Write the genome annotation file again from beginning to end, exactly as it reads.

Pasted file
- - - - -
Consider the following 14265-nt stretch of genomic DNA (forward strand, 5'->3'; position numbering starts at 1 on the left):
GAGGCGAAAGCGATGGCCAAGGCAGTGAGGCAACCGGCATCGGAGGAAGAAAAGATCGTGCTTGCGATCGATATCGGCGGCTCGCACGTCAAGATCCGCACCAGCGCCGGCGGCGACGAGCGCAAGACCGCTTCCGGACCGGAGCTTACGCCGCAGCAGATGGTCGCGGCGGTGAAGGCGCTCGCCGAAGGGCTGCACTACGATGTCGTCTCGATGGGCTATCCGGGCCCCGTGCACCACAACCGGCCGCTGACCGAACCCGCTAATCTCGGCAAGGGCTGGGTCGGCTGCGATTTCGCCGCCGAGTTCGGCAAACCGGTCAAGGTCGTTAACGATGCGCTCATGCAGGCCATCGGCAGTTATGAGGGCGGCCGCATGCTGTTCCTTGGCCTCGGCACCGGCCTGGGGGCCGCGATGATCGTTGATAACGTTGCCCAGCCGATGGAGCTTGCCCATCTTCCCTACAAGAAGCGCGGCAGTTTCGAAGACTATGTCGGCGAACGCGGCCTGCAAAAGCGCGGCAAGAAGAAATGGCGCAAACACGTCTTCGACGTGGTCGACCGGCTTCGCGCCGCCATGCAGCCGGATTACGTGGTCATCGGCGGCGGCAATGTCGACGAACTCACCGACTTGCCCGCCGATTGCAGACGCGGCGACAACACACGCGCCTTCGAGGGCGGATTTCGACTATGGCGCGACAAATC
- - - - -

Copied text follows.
Consider the following 14265-nt stretch of genomic DNA (forward strand, 5'->3'; position numbering starts at 1 on the left):
GAGGCGAAAGCGATGGCCAAGGCAGTGAGGCAACCGGCATCGGAGGAAGAAAAGATCGTGCTTGCGATCGATATCGGCGGCTCGCACGTCAAGATCCGCACCAGCGCCGGCGGCGACGAGCGCAAGACCGCTTCCGGACCGGAGCTTACGCCGCAGCAGATGGTCGCGGCGGTGAAGGCGCTCGCCGAAGGGCTGCACTACGATGTCGTCTCGATGGGCTATCCGGGCCCCGTGCACCACAACCGGCCGCTGACCGAACCCGCTAATCTCGGCAAGGGCTGGGTCGGCTGCGATTTCGCCGCCGAGTTCGGCAAACCGGTCAAGGTCGTTAACGATGCGCTCATGCAGGCCATCGGCAGTTATGAGGGCGGCCGCATGCTGTTCCTTGGCCTCGGCACCGGCCTGGGGGCCGCGATGATCGTTGATAACGTTGCCCAGCCGATGGAGCTTGCCCATCTTCCCTACAAGAAGCGCGGCAGTTTCGAAGACTATGTCGGCGAACGCGGCCTGCAAAAGCGCGGCAAGAAGAAATGGCGCAAACACGTCTTCGACGTGGTCGACCGGCTTCGCGCCGCCATGCAGCCGGATTACGTGGTCATCGGCGGCGGCAATGTCGACGAACTCACCGACTTGCCCGCCGATTGCAGACGCGGCGACAACACACGCGCCTTCGAGGGCGGATTTCGACTATGGCGCGACAAATC